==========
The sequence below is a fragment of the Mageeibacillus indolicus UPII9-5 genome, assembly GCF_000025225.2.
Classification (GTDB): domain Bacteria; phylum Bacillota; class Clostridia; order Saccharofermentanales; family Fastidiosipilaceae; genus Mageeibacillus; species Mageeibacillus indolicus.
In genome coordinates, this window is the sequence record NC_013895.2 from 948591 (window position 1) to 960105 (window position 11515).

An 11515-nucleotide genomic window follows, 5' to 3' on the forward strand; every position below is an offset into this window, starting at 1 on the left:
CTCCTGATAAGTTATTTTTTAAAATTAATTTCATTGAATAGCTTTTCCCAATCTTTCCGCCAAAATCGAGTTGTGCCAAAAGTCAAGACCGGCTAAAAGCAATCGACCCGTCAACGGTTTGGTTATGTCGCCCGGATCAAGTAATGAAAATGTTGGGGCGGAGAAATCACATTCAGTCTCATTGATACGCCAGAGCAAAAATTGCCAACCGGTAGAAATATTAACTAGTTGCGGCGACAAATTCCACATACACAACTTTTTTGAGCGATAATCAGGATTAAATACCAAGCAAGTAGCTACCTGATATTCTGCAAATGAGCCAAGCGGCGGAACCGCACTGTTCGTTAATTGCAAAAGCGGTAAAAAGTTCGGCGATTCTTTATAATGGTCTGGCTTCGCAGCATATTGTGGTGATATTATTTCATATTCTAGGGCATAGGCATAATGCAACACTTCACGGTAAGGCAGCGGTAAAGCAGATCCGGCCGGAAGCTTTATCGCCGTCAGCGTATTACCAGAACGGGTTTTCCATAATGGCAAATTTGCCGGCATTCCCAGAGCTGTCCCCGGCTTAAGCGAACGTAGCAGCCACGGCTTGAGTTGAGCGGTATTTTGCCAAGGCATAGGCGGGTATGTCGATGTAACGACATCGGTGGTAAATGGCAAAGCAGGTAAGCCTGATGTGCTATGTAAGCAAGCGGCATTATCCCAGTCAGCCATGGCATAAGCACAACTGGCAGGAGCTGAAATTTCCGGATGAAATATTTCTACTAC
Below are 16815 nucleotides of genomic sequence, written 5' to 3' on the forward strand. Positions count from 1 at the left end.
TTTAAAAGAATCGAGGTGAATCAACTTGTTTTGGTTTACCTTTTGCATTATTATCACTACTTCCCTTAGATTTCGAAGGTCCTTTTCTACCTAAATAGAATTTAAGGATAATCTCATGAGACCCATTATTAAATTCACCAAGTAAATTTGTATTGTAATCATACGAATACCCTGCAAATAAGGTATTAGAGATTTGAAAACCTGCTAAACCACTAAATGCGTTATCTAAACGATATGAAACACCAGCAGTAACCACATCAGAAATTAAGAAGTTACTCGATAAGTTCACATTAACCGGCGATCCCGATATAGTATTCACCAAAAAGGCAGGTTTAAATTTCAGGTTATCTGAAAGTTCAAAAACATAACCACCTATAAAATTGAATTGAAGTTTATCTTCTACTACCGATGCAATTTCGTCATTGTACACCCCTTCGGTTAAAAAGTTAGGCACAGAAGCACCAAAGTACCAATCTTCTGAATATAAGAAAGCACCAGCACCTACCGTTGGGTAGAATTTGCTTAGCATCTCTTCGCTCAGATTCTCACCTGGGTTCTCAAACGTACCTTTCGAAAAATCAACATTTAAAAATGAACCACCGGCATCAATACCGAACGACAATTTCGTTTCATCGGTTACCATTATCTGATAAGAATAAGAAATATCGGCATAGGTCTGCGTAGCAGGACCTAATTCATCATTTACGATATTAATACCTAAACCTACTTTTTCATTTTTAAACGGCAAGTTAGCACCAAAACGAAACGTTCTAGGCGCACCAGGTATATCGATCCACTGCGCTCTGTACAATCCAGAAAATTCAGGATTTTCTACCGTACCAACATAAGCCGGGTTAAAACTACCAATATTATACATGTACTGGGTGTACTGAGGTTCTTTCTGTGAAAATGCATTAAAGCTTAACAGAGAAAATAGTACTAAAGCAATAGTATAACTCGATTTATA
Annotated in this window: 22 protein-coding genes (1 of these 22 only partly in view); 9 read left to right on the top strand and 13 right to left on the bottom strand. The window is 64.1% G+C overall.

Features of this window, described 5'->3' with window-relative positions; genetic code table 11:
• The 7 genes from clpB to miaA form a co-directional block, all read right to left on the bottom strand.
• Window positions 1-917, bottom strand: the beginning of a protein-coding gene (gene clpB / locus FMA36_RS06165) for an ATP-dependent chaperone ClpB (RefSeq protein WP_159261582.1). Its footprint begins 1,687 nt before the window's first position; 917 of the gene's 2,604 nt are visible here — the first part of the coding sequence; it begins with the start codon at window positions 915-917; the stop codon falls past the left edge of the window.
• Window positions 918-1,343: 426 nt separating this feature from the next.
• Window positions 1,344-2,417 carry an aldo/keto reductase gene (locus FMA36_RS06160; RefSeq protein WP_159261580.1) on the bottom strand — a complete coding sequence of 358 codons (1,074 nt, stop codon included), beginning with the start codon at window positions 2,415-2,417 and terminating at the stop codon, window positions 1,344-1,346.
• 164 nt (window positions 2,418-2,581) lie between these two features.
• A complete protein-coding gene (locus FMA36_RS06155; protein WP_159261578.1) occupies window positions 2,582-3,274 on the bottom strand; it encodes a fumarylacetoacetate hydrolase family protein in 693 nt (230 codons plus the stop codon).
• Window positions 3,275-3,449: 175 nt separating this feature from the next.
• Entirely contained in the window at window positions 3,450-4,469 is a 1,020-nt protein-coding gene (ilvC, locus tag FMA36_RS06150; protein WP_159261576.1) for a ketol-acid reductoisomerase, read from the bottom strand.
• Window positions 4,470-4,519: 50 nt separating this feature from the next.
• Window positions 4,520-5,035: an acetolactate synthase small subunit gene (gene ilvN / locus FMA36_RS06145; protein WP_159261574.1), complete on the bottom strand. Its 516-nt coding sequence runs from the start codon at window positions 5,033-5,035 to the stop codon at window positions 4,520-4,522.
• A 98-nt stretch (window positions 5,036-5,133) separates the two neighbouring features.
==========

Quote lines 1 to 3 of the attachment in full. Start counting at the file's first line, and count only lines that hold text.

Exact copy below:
The sequence below is a fragment of the Mageeibacillus indolicus UPII9-5 genome, assembly GCF_000025225.2.
Classification (GTDB): domain Bacteria; phylum Bacillota; class Clostridia; order Saccharofermentanales; family Fastidiosipilaceae; genus Mageeibacillus; species Mageeibacillus indolicus.
In genome coordinates, this window is the sequence record NC_013895.2 from 948591 (window position 1) to 960105 (window position 11515).